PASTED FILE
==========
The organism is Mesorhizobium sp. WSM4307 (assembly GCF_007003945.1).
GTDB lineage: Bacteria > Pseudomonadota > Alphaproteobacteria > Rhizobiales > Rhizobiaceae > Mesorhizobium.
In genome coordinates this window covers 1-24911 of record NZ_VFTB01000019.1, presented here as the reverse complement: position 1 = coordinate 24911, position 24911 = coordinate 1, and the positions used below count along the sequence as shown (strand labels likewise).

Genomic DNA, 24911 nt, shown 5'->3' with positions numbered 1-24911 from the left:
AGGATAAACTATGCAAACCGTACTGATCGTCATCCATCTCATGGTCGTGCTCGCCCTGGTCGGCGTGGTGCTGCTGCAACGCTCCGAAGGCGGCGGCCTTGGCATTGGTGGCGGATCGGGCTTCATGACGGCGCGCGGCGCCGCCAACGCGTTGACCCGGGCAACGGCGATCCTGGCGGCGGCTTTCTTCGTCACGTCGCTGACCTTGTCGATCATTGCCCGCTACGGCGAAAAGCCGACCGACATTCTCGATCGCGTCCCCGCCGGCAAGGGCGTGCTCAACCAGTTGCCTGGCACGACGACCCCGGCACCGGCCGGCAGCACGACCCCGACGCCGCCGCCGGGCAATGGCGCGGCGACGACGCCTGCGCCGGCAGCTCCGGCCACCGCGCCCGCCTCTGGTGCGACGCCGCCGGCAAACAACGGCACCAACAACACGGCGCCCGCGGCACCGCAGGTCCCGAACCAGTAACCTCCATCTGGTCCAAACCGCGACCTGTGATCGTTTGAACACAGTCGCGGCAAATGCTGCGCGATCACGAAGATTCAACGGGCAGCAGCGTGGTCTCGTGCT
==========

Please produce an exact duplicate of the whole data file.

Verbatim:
The organism is Mesorhizobium sp. WSM4307 (assembly GCF_007003945.1).
GTDB lineage: Bacteria > Pseudomonadota > Alphaproteobacteria > Rhizobiales > Rhizobiaceae > Mesorhizobium.
In genome coordinates this window covers 1-24911 of record NZ_VFTB01000019.1, presented here as the reverse complement: position 1 = coordinate 24911, position 24911 = coordinate 1, and the positions used below count along the sequence as shown (strand labels likewise).

Genomic DNA, 24911 nt, shown 5'->3' with positions numbered 1-24911 from the left:
AGGATAAACTATGCAAACCGTACTGATCGTCATCCATCTCATGGTCGTGCTCGCCCTGGTCGGCGTGGTGCTGCTGCAACGCTCCGAAGGCGGCGGCCTTGGCATTGGTGGCGGATCGGGCTTCATGACGGCGCGCGGCGCCGCCAACGCGTTGACCCGGGCAACGGCGATCCTGGCGGCGGCTTTCTTCGTCACGTCGCTGACCTTGTCGATCATTGCCCGCTACGGCGAAAAGCCGACCGACATTCTCGATCGCGTCCCCGCCGGCAAGGGCGTGCTCAACCAGTTGCCTGGCACGACGACCCCGGCACCGGCCGGCAGCACGACCCCGACGCCGCCGCCGGGCAATGGCGCGGCGACGACGCCTGCGCCGGCAGCTCCGGCCACCGCGCCCGCCTCTGGTGCGACGCCGCCGGCAAACAACGGCACCAACAACACGGCGCCCGCGGCACCGCAGGTCCCGAACCAGTAACCTCCATCTGGTCCAAACCGCGACCTGTGATCGTTTGAACACAGTCGCGGCAAATGCTGCGCGATCACGAAGATTCAACGGGCAGCAGCGTGGTCTCGTGCT